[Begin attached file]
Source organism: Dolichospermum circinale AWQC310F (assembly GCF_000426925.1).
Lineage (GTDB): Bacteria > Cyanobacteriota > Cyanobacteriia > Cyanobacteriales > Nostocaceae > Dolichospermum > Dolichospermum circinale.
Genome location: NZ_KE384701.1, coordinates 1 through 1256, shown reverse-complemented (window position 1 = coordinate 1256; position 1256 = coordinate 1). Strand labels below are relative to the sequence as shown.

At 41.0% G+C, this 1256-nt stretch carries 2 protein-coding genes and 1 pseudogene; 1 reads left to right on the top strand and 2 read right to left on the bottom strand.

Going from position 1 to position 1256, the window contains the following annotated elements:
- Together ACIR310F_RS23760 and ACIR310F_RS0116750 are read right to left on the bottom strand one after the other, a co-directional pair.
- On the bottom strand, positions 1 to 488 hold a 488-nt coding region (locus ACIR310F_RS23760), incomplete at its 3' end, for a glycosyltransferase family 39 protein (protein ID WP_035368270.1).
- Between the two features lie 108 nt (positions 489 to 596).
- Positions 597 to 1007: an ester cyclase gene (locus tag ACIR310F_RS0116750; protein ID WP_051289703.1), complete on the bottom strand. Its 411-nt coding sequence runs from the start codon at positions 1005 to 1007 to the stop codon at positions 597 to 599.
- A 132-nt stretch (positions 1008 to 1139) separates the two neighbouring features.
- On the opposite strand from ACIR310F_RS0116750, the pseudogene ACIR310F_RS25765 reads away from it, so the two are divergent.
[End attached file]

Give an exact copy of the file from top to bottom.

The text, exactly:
Source organism: Dolichospermum circinale AWQC310F (assembly GCF_000426925.1).
Lineage (GTDB): Bacteria > Cyanobacteriota > Cyanobacteriia > Cyanobacteriales > Nostocaceae > Dolichospermum > Dolichospermum circinale.
Genome location: NZ_KE384701.1, coordinates 1 through 1256, shown reverse-complemented (window position 1 = coordinate 1256; position 1256 = coordinate 1). Strand labels below are relative to the sequence as shown.

At 41.0% G+C, this 1256-nt stretch carries 2 protein-coding genes and 1 pseudogene; 1 reads left to right on the top strand and 2 read right to left on the bottom strand.

Going from position 1 to position 1256, the window contains the following annotated elements:
- Together ACIR310F_RS23760 and ACIR310F_RS0116750 are read right to left on the bottom strand one after the other, a co-directional pair.
- On the bottom strand, positions 1 to 488 hold a 488-nt coding region (locus ACIR310F_RS23760), incomplete at its 3' end, for a glycosyltransferase family 39 protein (protein ID WP_035368270.1).
- Between the two features lie 108 nt (positions 489 to 596).
- Positions 597 to 1007: an ester cyclase gene (locus tag ACIR310F_RS0116750; protein ID WP_051289703.1), complete on the bottom strand. Its 411-nt coding sequence runs from the start codon at positions 1005 to 1007 to the stop codon at positions 597 to 599.
- A 132-nt stretch (positions 1008 to 1139) separates the two neighbouring features.
- On the opposite strand from ACIR310F_RS0116750, the pseudogene ACIR310F_RS25765 reads away from it, so the two are divergent.